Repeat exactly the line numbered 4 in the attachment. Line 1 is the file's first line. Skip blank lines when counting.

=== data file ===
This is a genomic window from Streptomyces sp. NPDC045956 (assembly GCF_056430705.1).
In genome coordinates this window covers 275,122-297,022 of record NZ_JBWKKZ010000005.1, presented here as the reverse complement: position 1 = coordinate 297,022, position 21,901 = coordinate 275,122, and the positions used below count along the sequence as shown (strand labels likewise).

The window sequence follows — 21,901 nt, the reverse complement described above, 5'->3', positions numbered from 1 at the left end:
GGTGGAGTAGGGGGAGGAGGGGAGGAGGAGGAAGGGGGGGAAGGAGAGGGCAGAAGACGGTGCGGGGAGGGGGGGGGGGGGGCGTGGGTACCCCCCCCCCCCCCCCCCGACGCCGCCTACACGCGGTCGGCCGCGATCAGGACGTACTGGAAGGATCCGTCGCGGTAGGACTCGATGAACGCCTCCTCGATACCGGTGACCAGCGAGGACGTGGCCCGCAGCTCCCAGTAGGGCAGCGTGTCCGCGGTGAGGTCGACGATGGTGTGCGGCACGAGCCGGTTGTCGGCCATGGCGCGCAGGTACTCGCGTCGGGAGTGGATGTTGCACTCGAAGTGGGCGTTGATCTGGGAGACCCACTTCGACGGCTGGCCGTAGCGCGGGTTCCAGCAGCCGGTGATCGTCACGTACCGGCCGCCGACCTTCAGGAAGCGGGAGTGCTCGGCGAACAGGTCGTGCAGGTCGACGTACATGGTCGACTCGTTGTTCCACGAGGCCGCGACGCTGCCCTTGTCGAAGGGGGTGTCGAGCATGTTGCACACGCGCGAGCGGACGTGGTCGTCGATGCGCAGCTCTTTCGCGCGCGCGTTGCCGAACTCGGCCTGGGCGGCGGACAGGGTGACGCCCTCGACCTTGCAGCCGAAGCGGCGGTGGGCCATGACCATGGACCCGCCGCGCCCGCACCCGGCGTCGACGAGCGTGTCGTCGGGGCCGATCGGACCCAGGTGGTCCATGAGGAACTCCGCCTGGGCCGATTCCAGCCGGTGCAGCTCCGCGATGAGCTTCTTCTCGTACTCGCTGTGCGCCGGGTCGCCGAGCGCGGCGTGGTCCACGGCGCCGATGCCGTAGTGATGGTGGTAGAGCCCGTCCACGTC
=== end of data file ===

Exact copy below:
GGTGGAGTAGGGGGAGGAGGGGAGGAGGAGGAAGGGGGGGAAGGAGAGGGCAGAAGACGGTGCGGGGAGGGGGGGGGGGGGGCGTGGGTACCCCCCCCCCCCCCCCCCGACGCCGCCTACACGCGGTCGGCCGCGATCAGGACGTACTGGAAGGATCCGTCGCGGTAGGACTCGATGAACGCCTCCTCGATACCGGTGACCAGCGAGGACGTGGCCCGCAGCTCCCAGTAGGGCAGCGTGTCCGCGGTGAGGTCGACGATGGTGTGCGGCACGAGCCGGTTGTCGGCCATGGCGCGCAGGTACTCGCGTCGGGAGTGGATGTTGCACTCGAAGTGGGCGTTGATCTGGGAGACCCACTTCGACGGCTGGCCGTAGCGCGGGTTCCAGCAGCCGGTGATCGTCACGTACCGGCCGCCGACCTTCAGGAAGCGGGAGTGCTCGGCGAACAGGTCGTGCAGGTCGACGTACATGGTCGACTCGTTGTTCCACGAGGCCGCGACGCTGCCCTTGTCGAAGGGGGTGTCGAGCATGTTGCACACGCGCGAGCGGACGTGGTCGTCGATGCGCAGCTCTTTCGCGCGCGCGTTGCCGAACTCGGCCTGGGCGGCGGACAGGGTGACGCCCTCGACCTTGCAGCCGAAGCGGCGGTGGGCCATGACCATGGACCCGCCGCGCCCGCACCCGGCGTCGACGAGCGTGTCGTCGGGGCCGATCGGACCCAGGTGGTCCATGAGGAACTCCGCCTGGGCCGATTCCAGCCGGTGCAGCTCCGCGATGAGCTTCTTCTCGTACTCGCTGTGCGCCGGGTCGCCGAGCGCGGCGTGGTCCACGGCGCCGATGCCGTAGTGATGGTGGTAGAGCCCGTCCACGTC